Wednesday, September 15, 2004
Protecting Your Pet: Fatty Tumors
Sooner or later - many dogs and some cats develop fatty tumors. A common problem many pet owners ignore and can be a fatal mistake. Health specialist Marilyn Mitzel shows us why and also newer, gentler ways to get rid of them.
(WSVN) -- To say Skye has a tumor the size of a fist would be an understatement.
They can range in size -- from very small -- the size of a dime or they can be as large as a football in a large dog.
Diane Shurtz Havelka, Sky's mom: "It's obviously causing her pain now. It's effecting her nerves."
Fatty tumors can show up anywhere on the body.
They're more common in some breeds but any animal can get them - especially in older or overweight dogs.
Shirley Pardon: "When it started to grow I was at the vet."
Smart move - while these growths often start out benign they can turn cancerous.
Dr. Michael Fusco from Adams Veterinary Clinic: "When that happens the malignancy grows undetected because it's concealed by the fatty tumor."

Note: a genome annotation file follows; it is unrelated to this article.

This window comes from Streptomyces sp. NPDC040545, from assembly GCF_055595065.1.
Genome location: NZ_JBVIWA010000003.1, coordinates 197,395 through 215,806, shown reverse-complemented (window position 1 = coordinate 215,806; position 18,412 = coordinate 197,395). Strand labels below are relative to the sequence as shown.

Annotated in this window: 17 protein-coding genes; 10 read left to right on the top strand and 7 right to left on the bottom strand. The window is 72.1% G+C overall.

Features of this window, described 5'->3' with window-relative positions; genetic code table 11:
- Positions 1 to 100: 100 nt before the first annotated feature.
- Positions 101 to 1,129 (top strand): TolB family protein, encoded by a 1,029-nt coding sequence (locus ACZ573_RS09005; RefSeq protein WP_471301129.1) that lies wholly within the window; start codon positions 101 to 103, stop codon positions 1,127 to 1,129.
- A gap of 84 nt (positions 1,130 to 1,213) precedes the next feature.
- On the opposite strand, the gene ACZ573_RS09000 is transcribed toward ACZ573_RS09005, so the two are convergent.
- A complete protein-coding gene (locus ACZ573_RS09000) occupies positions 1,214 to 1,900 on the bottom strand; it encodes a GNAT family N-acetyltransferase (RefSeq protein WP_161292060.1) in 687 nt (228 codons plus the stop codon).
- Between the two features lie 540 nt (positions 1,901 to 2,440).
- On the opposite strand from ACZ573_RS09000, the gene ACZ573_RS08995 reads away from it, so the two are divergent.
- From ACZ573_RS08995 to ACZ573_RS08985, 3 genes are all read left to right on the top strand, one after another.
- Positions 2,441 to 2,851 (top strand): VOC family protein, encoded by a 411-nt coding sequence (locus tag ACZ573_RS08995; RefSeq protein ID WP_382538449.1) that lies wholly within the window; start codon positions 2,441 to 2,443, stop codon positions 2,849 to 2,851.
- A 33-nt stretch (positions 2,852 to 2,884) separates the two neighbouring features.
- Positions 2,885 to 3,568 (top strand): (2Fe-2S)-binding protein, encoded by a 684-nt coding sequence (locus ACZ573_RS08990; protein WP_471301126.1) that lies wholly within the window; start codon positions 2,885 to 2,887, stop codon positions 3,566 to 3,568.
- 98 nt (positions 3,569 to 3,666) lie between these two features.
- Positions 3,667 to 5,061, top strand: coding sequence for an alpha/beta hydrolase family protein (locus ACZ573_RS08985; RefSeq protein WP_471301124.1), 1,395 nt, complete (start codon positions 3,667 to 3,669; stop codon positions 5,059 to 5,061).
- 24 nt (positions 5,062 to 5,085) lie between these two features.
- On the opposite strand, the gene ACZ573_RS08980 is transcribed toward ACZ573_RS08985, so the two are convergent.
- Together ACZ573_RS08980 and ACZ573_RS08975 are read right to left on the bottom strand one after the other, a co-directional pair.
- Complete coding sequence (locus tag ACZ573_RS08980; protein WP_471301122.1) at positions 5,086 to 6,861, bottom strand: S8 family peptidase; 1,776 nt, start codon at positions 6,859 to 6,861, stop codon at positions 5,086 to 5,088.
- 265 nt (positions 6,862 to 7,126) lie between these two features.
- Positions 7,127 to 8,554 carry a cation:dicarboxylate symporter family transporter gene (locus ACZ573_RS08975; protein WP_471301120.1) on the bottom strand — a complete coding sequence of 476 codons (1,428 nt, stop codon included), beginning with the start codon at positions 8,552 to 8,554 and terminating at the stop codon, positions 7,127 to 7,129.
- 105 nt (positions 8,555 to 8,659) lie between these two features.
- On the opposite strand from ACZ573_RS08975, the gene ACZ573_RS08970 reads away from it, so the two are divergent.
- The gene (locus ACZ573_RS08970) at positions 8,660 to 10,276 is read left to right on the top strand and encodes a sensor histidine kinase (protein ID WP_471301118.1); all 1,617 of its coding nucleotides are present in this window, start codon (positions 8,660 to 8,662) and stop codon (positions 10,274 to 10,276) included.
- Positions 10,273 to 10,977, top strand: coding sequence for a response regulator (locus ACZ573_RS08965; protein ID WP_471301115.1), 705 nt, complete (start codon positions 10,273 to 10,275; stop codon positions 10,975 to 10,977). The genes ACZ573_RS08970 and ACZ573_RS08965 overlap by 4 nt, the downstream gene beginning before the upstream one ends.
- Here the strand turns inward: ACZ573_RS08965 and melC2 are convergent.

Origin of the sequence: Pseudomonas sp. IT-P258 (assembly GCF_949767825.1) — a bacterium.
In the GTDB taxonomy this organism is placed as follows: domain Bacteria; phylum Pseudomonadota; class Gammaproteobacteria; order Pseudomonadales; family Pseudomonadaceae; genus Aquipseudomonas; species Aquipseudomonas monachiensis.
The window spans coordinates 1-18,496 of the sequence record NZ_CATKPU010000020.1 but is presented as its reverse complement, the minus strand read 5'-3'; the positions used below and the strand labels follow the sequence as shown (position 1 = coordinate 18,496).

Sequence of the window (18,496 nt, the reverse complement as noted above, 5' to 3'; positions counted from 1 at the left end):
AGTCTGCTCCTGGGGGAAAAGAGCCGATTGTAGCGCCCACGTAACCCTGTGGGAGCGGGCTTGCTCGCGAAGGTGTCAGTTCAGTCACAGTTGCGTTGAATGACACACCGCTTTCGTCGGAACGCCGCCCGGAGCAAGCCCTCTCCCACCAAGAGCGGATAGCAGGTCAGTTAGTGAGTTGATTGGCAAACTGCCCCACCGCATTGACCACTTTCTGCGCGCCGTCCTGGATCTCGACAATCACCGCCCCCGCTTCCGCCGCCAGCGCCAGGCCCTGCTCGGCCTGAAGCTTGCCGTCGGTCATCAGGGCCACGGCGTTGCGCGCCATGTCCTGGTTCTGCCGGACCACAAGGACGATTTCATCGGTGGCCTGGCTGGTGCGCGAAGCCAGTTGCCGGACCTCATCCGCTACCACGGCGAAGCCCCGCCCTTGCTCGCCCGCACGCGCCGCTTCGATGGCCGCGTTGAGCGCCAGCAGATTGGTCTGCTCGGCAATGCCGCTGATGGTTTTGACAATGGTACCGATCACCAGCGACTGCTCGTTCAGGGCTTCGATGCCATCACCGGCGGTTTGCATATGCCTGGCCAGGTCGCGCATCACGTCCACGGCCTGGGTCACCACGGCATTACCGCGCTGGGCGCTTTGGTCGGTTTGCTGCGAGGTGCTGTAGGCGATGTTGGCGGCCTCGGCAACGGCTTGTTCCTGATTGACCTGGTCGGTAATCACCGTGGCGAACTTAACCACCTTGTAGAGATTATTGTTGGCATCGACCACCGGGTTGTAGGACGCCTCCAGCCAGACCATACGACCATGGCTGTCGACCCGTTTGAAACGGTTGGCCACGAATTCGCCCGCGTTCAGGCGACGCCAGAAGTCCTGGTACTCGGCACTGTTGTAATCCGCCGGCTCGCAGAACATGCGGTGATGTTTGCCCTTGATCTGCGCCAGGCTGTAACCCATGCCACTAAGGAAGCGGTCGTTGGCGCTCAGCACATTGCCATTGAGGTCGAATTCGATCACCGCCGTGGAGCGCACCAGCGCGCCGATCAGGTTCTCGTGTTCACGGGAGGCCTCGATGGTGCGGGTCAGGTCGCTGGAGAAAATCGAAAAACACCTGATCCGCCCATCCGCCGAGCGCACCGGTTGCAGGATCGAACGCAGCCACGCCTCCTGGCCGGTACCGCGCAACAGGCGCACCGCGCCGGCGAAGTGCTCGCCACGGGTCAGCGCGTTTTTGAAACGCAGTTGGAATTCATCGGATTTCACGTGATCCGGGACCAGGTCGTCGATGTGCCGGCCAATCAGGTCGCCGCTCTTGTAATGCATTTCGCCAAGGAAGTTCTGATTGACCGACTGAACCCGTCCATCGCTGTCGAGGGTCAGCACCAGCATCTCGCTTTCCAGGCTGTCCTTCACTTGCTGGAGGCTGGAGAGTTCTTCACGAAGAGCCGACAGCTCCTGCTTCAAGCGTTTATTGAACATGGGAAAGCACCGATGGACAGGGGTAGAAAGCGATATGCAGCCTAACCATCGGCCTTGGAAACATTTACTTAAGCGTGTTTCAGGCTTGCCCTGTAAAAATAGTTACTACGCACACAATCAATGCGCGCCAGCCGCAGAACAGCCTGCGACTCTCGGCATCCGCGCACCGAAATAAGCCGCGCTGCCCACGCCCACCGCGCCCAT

That's why they should always be examined and sometimes removed.
Dr. Jan Bellows from Hometown Animal Hospital & Dental Clinic: "If its growing and it keeps growing -- take them out."
Judy had two of them taken out.
Shirley Pardon: "It got to about the size of a grapefruit -- but what was scary was that it was bigger under the surface. It certainly could have done internal damage if we just left it in."
Skye's were removed too.
Diane Shurtz: "I want her to feel better."
Veterinarian dr. Jan bellows uses a laser to remove them.
Dr. Jan Bellows from Hometown Animal Hospital & Dental Clinic: "It's vaporizing the nerve endings and the blood vessels -- so when the nerve endings are vaporized there's no pain for the animal and no bleeding so there is an advantage with that."
Diane Shurtz: "It gives me confidence there will be less pain because of the way the surgery is performed."
Dr. Michael Fusco uses another method.
Dr. Michael Fusco from Adams Veterinary Clinic: "I like to call it a liposqueeze technique."
The animal is put into a light sleep.
The fatty tumor injected with a solution to liquify it.
Then it's squeezed out through a tiny incision.
Dr. Michael Fusco from Adams Veterinary Clinic: "So there's no bleeding and no discomfort."
Judy and Skye breezed through it, and are feeling fine.
Shirley Pardon: "I don't leave anything to chance with the dogs."
Diane Shurtz: "I do what I can to keep her healthy."
FOR MORE INFORMATION:
Dr. Jan Bellows
Hometown Animal Hospital & Dental Clinic
Dr. Michael fusco
Adams Veterinary Clinic